Gust post by Ed Butowsky
The U.S. Bureau of Labor Statistics released its monthly Employment Situation Summary on Friday, Sept 3 at 8:30 a.m. Eastern Time. Here’s the first paragraph, with a bit of editing on my part:
Total nonfarm payroll employment rose by 235,000 in August, and the unemployment rate declined by 0.2 percentage point to 5.2 percent, the U.S. Bureau of Labor Statistics reported today. So far this year, monthly job growth has averaged 586,000. In August, notable job gains occurred in professional and business services, transportation and warehousing, private education, manufacturing, and other services. Employment in retail trade declined over the month.
So once again, the monthly “Job Report” came out and the media did what the media always does: Regurgitate the press release and recite the numbers – the same old blah blah blah – without providing so much as a shred of context. Some know-nothing “experts” predicted a number of 720,000, so the media dutifully reported that the number of new jobs missed due to Covid 19. So overall GOOD NEWS!!!
That’s how it goes these days when it comes to economic news. The talking heads don’t understand any of it, so they just say the economy added blah blah blah jobs, and we the people nod our heads in approval. Jobs up, HOORAY! That’s all we need to know.
Well, not really all. Let’s dig a little deeper. Let’s put the “good” news into a framework that helps us understand what it all means.
Now pay attention, because here’s the key point you need to know about the monthly jobs report, the one the media doesn’t tell you, because it doesn’t get it:
America’s annual deficit – $3.1 trillion this year, give or take a couple of billion – is bleeding uncontrollably. And it’s the annual deficit – not the “experts” and not the talking heads – that dictates how many jobs the country needs to add each month.
Read that over a few times and keep it in mind, because now we’re going to figure out how many new full-time jobs we really need to overcome the deficit. And you can put away your calculator. It’s pretty easy arithmetic.
First of all, you need to know that half of America’s tax revenue – the money the country needs to stay afloat – comes from federal income taxes. So to overcome the deficit, no matter its size, we need to collect half our new money from the federal income taxes that will be paid by people who weren’t contributing before: the people in new jobs.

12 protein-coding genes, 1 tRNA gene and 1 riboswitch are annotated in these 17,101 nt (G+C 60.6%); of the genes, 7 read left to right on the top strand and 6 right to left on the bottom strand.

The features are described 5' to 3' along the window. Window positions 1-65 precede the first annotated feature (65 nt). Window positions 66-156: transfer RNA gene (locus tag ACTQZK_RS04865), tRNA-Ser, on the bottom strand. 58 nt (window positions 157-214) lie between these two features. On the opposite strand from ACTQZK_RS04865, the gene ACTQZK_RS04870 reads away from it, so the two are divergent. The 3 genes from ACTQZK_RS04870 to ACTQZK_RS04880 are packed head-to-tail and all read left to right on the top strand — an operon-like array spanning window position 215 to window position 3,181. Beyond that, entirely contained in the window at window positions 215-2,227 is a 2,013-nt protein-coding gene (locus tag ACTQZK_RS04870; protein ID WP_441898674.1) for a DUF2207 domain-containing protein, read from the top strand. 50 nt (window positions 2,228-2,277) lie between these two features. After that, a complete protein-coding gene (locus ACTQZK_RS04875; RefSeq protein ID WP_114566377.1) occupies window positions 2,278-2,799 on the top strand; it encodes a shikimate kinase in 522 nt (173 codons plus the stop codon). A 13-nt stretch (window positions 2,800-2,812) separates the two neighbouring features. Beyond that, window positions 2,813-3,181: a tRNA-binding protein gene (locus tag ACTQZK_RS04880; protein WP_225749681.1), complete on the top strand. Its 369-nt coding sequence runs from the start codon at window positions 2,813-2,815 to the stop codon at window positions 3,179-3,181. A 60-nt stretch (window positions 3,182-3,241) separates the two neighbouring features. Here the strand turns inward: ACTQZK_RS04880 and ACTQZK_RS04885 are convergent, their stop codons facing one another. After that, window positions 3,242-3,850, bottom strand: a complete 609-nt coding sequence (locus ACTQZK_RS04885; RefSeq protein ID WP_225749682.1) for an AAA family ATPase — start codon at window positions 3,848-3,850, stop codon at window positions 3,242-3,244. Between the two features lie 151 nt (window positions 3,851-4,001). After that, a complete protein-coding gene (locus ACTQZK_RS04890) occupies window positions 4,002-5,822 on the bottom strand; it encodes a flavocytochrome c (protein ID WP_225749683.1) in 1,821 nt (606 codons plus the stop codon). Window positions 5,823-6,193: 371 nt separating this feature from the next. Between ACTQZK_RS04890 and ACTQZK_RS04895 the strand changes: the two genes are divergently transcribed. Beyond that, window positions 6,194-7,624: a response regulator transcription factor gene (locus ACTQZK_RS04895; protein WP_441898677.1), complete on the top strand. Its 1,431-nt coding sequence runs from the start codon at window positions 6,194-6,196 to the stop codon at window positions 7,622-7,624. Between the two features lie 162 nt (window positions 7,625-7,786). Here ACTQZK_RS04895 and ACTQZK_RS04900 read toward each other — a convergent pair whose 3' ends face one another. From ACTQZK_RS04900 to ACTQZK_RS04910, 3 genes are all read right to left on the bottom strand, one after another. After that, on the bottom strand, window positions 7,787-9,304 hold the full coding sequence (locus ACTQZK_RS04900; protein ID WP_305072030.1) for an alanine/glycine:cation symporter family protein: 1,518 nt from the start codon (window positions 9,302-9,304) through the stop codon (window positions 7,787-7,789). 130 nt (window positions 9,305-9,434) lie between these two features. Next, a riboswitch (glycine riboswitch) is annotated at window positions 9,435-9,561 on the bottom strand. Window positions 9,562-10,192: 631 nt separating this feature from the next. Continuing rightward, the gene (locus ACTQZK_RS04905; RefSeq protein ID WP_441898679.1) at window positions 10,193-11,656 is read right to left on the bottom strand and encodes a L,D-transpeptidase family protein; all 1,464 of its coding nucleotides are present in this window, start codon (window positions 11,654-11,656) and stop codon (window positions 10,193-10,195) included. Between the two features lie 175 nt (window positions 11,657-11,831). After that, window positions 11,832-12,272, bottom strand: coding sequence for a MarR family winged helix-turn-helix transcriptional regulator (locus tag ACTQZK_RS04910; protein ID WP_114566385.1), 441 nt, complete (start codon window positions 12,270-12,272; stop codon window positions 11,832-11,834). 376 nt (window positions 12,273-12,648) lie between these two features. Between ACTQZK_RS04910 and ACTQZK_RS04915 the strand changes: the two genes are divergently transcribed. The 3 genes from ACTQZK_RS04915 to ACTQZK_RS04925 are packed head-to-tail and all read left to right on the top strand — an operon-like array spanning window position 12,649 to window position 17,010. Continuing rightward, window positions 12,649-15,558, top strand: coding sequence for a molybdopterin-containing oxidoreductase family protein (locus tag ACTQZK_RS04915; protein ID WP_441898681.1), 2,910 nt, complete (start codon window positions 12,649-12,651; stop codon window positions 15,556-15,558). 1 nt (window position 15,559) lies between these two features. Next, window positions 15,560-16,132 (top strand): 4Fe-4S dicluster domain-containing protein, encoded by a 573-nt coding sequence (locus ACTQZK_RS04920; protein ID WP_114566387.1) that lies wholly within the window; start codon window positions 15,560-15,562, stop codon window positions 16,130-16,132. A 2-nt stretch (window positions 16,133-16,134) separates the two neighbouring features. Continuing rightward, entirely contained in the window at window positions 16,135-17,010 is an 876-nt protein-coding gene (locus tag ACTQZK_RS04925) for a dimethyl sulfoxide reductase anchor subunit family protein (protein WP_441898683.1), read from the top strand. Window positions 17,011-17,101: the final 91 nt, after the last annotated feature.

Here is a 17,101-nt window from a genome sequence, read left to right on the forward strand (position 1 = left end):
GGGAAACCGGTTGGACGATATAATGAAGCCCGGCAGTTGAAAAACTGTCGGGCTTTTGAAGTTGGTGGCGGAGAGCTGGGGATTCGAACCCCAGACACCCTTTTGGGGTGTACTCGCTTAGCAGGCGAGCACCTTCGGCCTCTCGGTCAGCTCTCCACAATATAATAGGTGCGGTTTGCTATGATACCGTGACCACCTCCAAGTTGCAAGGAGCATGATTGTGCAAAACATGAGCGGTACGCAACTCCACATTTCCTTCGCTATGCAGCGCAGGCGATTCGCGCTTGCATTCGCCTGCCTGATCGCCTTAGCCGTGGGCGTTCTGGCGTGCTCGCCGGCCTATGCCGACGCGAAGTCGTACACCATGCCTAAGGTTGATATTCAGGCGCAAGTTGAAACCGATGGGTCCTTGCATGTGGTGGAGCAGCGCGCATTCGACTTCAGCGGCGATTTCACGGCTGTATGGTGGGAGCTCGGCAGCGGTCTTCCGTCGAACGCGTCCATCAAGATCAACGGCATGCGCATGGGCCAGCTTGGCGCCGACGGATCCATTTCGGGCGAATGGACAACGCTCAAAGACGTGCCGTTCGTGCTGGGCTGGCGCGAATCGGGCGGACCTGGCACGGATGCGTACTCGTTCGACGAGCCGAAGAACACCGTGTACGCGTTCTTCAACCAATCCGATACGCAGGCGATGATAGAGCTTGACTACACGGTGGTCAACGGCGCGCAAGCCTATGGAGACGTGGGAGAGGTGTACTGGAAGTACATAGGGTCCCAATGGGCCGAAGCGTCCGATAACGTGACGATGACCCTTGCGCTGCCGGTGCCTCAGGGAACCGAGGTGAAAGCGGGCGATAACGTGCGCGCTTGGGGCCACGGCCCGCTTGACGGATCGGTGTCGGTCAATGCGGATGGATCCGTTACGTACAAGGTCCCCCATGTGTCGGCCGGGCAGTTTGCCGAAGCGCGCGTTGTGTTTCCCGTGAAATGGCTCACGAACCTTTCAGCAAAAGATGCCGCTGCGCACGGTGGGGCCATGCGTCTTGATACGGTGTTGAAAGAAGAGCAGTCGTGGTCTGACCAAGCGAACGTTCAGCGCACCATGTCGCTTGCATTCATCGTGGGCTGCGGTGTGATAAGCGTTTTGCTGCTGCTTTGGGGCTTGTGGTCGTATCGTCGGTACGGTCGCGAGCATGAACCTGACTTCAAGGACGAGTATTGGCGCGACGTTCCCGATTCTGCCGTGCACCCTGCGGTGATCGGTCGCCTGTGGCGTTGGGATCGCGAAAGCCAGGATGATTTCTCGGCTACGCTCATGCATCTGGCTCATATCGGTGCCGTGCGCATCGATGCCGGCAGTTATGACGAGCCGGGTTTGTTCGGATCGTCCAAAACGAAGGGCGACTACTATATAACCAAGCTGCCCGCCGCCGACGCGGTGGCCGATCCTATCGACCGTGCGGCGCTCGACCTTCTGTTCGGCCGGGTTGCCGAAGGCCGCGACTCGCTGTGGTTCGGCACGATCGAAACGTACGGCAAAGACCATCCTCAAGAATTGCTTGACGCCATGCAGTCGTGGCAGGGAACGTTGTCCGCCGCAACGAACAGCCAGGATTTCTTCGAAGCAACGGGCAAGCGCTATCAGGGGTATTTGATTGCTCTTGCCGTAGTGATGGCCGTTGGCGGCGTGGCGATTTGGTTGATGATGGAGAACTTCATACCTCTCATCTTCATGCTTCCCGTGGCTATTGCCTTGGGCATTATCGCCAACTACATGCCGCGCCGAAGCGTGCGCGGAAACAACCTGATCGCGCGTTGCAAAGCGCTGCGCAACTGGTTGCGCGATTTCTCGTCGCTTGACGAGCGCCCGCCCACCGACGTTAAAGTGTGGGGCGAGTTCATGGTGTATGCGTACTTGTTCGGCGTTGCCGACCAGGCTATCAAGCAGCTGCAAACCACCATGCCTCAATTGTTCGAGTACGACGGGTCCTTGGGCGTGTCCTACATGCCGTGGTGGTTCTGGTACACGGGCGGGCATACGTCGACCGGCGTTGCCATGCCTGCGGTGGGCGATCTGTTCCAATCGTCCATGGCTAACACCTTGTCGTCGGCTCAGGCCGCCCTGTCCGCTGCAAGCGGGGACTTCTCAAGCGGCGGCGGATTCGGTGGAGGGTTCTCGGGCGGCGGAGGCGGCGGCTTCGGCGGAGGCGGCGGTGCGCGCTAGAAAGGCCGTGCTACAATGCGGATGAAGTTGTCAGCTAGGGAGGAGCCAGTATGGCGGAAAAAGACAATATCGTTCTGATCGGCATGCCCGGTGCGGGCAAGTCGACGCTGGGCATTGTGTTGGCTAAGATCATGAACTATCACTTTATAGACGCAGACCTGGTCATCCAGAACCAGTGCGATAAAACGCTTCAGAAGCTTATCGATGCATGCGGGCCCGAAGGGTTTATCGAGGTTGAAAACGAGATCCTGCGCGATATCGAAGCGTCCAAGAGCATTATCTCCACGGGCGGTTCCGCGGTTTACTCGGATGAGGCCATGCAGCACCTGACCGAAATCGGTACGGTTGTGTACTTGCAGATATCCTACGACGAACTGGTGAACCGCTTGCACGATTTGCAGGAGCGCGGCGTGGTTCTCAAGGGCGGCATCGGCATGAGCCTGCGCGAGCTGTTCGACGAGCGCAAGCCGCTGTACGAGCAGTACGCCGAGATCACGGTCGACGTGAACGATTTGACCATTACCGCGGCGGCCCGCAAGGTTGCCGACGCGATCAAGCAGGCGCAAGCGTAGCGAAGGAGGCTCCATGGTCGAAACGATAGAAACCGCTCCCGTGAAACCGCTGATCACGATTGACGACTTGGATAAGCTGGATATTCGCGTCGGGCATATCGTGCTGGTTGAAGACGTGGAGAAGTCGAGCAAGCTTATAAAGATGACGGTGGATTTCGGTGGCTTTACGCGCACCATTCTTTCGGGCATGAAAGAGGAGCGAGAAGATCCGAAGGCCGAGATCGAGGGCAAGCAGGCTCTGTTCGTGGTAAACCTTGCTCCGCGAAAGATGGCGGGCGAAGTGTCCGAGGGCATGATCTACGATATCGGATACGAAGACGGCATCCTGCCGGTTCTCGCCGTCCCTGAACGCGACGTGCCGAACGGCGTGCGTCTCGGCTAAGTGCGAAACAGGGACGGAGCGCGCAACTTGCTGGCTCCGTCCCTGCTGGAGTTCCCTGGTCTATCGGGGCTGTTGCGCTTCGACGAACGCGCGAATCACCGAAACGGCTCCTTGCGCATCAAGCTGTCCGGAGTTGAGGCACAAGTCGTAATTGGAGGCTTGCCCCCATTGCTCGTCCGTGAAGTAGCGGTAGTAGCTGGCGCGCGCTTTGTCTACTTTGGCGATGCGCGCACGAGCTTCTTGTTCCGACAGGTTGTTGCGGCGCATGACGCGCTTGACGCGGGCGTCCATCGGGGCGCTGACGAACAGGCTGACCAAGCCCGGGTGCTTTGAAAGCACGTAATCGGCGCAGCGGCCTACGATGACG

And that means:
America’s deficit stands at $3.1 trillion this year. Since half of the money we need to eradicate that will have to come from federal income taxes derived from new jobs …
That means we need $1.55 trillion from federal income taxes.
And we can’t come even close to that, because:
The average full-time job pays $50,000.
At a 25 percent federal income tax rate, each new full-time job will put $12,500 – one-quarter of $50,000 – into America’s bank account.
Let’s recap quickly: We need $1.55 trillion (half the $3.1 trillion deficit) in new income tax payments, and we’ll be collecting $12,500 from each new job.
Now, let’s do the math …
$1.55 trillion ÷ $12,500 = 124 million
That means we need to add 124 million new jobs this year to overcome the deficit. But there’s no need to panic because that’s 124 million in a year. The monthly figure is much lower:
124 million ÷ 12 = 10,333,333
OK, now you can panic. The formula establishes that we need to average 10.33 million new jobs per month to offset the half of the $3.1 trillion deficit that must be raised through income taxes.
No problem, except we’ve been averaging only 566,000 new jobs per month this year – and the year is almost over. And get this: Half of those jobs are part-time. That means our 566,000 jobs really add up to 283,000. We need to add 10,333,333 full-time jobs each month, and we’re actually adding only 283,000. That’s just 3 percent of what we need to pay our country’s bills. And if we can’t make up the other 97 percent, we’ll have to add the shortfall to the national debt.
The next jobs report will be released on October 1 at 8:30 a.m. Eastern. When it comes out, you can count on hearing a lot of the same blah blah blah.
Just don’t believe it. Because this “good” news has to be seen through a lens that shows not only how many new jobs have been added, but how many more new jobs needed to be added to offset our spending. We need to deal with the deficit, because failing to do so just adds to our national debt.